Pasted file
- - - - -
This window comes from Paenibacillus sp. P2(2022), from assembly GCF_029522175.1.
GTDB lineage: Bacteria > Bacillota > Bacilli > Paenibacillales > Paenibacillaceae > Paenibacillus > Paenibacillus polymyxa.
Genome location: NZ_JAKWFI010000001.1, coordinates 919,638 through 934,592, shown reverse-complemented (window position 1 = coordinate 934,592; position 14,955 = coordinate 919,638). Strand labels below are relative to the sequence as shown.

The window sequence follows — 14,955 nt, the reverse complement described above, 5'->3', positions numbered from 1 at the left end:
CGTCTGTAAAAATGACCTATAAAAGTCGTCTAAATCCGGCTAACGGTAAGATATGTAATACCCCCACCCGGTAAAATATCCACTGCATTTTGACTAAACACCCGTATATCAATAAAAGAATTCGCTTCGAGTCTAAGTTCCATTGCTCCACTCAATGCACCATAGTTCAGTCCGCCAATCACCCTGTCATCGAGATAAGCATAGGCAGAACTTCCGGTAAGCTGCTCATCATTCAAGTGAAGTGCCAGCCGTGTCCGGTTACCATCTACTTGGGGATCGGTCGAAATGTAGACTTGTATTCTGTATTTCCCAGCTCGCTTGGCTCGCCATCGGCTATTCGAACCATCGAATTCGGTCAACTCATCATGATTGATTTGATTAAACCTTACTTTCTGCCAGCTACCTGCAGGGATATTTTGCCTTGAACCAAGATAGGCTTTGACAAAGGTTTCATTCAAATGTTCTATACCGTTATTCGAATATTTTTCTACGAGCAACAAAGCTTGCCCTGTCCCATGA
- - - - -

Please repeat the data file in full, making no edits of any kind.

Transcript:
This window comes from Paenibacillus sp. P2(2022), from assembly GCF_029522175.1.
GTDB lineage: Bacteria > Bacillota > Bacilli > Paenibacillales > Paenibacillaceae > Paenibacillus > Paenibacillus polymyxa.
Genome location: NZ_JAKWFI010000001.1, coordinates 919,638 through 934,592, shown reverse-complemented (window position 1 = coordinate 934,592; position 14,955 = coordinate 919,638). Strand labels below are relative to the sequence as shown.

The window sequence follows — 14,955 nt, the reverse complement described above, 5'->3', positions numbered from 1 at the left end:
CGTCTGTAAAAATGACCTATAAAAGTCGTCTAAATCCGGCTAACGGTAAGATATGTAATACCCCCACCCGGTAAAATATCCACTGCATTTTGACTAAACACCCGTATATCAATAAAAGAATTCGCTTCGAGTCTAAGTTCCATTGCTCCACTCAATGCACCATAGTTCAGTCCGCCAATCACCCTGTCATCGAGATAAGCATAGGCAGAACTTCCGGTAAGCTGCTCATCATTCAAGTGAAGTGCCAGCCGTGTCCGGTTACCATCTACTTGGGGATCGGTCGAAATGTAGACTTGTATTCTGTATTTCCCAGCTCGCTTGGCTCGCCATCGGCTATTCGAACCATCGAATTCGGTCAACTCATCATGATTGATTTGATTAAACCTTACTTTCTGCCAGCTACCTGCAGGGATATTTTGCCTTGAACCAAGATAGGCTTTGACAAAGGTTTCATTCAAATGTTCTATACCGTTATTCGAATATTTTTCTACGAGCAACAAAGCTTGCCCTGTCCCATGA